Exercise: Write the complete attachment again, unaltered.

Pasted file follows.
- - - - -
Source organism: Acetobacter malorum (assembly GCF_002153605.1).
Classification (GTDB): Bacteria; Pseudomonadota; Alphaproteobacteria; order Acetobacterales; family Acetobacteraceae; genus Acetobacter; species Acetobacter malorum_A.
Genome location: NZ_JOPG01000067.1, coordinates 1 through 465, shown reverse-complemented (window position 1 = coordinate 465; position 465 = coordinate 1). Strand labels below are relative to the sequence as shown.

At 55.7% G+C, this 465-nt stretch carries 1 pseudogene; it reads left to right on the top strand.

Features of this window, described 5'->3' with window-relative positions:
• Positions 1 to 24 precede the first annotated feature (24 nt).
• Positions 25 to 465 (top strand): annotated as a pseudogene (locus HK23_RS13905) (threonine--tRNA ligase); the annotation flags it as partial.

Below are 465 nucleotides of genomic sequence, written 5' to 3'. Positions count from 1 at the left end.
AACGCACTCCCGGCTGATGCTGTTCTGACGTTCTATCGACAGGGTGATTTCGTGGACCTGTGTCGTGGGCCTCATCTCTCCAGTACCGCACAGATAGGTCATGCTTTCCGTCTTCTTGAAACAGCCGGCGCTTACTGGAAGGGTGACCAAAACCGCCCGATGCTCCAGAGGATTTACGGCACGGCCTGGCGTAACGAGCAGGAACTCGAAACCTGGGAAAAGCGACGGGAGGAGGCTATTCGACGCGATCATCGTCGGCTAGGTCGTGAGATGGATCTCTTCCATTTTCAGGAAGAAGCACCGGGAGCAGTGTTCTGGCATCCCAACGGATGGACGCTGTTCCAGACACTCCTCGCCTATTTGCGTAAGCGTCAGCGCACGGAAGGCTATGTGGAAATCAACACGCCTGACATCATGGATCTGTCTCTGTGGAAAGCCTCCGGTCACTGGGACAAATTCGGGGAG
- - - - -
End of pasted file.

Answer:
Source organism: Acetobacter malorum (assembly GCF_002153605.1).
Classification (GTDB): Bacteria; Pseudomonadota; Alphaproteobacteria; order Acetobacterales; family Acetobacteraceae; genus Acetobacter; species Acetobacter malorum_A.
Genome location: NZ_JOPG01000067.1, coordinates 1 through 465, shown reverse-complemented (window position 1 = coordinate 465; position 465 = coordinate 1). Strand labels below are relative to the sequence as shown.

At 55.7% G+C, this 465-nt stretch carries 1 pseudogene; it reads left to right on the top strand.

Features of this window, described 5'->3' with window-relative positions:
• Positions 1 to 24 precede the first annotated feature (24 nt).
• Positions 25 to 465 (top strand): annotated as a pseudogene (locus HK23_RS13905) (threonine--tRNA ligase); the annotation flags it as partial.

Below are 465 nucleotides of genomic sequence, written 5' to 3'. Positions count from 1 at the left end.
AACGCACTCCCGGCTGATGCTGTTCTGACGTTCTATCGACAGGGTGATTTCGTGGACCTGTGTCGTGGGCCTCATCTCTCCAGTACCGCACAGATAGGTCATGCTTTCCGTCTTCTTGAAACAGCCGGCGCTTACTGGAAGGGTGACCAAAACCGCCCGATGCTCCAGAGGATTTACGGCACGGCCTGGCGTAACGAGCAGGAACTCGAAACCTGGGAAAAGCGACGGGAGGAGGCTATTCGACGCGATCATCGTCGGCTAGGTCGTGAGATGGATCTCTTCCATTTTCAGGAAGAAGCACCGGGAGCAGTGTTCTGGCATCCCAACGGATGGACGCTGTTCCAGACACTCCTCGCCTATTTGCGTAAGCGTCAGCGCACGGAAGGCTATGTGGAAATCAACACGCCTGACATCATGGATCTGTCTCTGTGGAAAGCCTCCGGTCACTGGGACAAATTCGGGGAG